For Dragic, Crowder, and Saric, a lower cap might work in their favor

Nobody has any idea where the 2020-21 salary cap is going to go. The NBA and NBPA are negotiating that point and thousands of others as the pandemic develops and we learn more about when regular life will be able to resume, but at this point, there’s no way to know how they’ll set the cap for next season or even how much of next season will be salvageable.

That said, it seems unlikely that the league would have a salary cap larger than the $115 million the league projected back in late January. How far it drops, or if it drops at all, remains to be seen; I’m skeptical that $115 million was attainable even before the COVID-19 pandemic put everything on hold. The original $116 million projection included a full complement of Chinese TV and merchandise revenue. To this point, it’s not clear whether that will be intact for the 2020-21 season. If not, I wouldn’t be surprised to see the salary cap drop at least another $1-2 million, on top of whatever impact the pandemic has on 2020-21 projected revenue or how the 2019-20 hiatus affects future seasons. Everything is up in the air and it may be months before we have solid answers on any of these points.

Should the 2020-21 cap drop from the projected $115 million, that would erase a whole lot of spending for a number of teams. Teams with cap space would see some of it vanish, while teams on the precipice of the luxury tax threshold would be squeezed even further. Less spending means less money for the 2020 free agent class. Fortunately for the PA, the 2020 class was already relatively tepid, so it’s unlikely that any high-profile players take significantly less than they would have otherwise, but it’s still going to impact finances for a larger number of players: more than 200 players could be on the open market this summer looking for work.

However, less league-wide spending won’t impact every player in the same way. For a few players, a lower cap might actually increase their leverage with their current teams. In particular, three players come to mind, with a few others potentially positively impacted as well: Goran Dragic, Jae Crowder, and Dario Saric.

Dragic and Crowder will be unrestricted free agents on a Miami Heat team that is projected to walk into the 2020 offseason with $26.4 million in room, but a lowered salary cap could bump them down to the point that it makes more sense to operate as an over-the-cap team. Should the cap slide to $110 million, the Heat would drop to $21.6 million in space – would they rather spend $21.6 million on free agents (plus the $4.8 million room exception), or retain Dragic and Crowder, then use their $9.3 million non-taxpayer mid-level exception and $3.7 million bi-annual exception on outside free agents to add to a team that was surprisingly competitive in 2019-20? Where exactly that inflection point lies for the Heat is unknowable, but should the cap drop from $115 million, the team might opt to stay over the cap for the 2020 offseason.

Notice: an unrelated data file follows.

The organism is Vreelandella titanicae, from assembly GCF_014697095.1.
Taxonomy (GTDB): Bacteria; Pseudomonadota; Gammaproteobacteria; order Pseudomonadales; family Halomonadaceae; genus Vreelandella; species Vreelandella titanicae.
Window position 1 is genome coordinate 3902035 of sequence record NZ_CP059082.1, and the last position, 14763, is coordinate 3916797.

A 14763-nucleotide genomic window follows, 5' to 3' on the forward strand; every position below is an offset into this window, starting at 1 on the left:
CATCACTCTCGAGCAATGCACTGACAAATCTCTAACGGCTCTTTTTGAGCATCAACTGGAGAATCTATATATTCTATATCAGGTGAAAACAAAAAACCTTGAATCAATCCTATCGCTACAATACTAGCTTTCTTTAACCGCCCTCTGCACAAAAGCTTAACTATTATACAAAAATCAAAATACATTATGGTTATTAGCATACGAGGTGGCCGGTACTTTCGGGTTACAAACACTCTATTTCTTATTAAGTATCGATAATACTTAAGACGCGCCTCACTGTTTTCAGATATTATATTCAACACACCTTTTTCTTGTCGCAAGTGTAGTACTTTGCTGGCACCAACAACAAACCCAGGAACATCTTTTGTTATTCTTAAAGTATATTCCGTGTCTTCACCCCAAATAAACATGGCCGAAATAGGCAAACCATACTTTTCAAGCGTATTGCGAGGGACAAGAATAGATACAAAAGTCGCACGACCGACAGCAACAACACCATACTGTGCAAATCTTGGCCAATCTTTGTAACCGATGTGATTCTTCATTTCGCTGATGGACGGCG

In that situation, it would make sense for Dragic and Crowder to agree with the Heat on one-year balloon contracts to take advantage of their Bird rights, while still keeping Miami’s 2021 flexibility intact. On the open market, those guys might not have significant offers, but the Heat can pay them more than the non-taxpayer mid-level exception on a one-year deal, then they can get back on the market when teams have more money to spend. To a lesser extent, teammates Meyers Leonard and Solomon Hill are in the same boat, though their one-year balloon payments would be significantly lower than Dragic and Crowder.

Saric is in a similar situation with the Phoenix Suns. The Suns are slated for $14.0 million in room, which includes tendering a qualifying offer to Saric to retain his restricted free agent rights. However, should the cap drop from $115 million, that cap space could quickly disappear, making the Suns an over-the-cap team and giving Saric a bit more leverage in his negotiations. However, a cap drop is a double-edged sword for Saric, as less spending power throughout the league could leave him with very few suitors. Non-premier restricted free agents can often find the process very difficult to navigate and the Suns could certainly play hardball with Saric this summer. Even with a $110 million cap, Phoenix could walk away from Saric and have $18.8 million in room.

A drop could also be a positive for Aron Baynes and Frank Kaminsky – if the Suns do go the over-the-cap route, then Baynes could follow Dragic and Crowder to negotiate a one-year balloon payment and Phoenix may opt in on Kaminsky’s $5.0 million contract in order to keep him around. Baynes should have contending teams knocking on his door in free agency, but the Suns would have full Bird rights if he wanted to prioritize money over competitiveness this summer.

For the most part, a drop in the cap and less spending power throughout the league would be a negative for players looking for a new contract this summer, but for a select few, their team’s proximity to the lessened salary cap could work in their favor.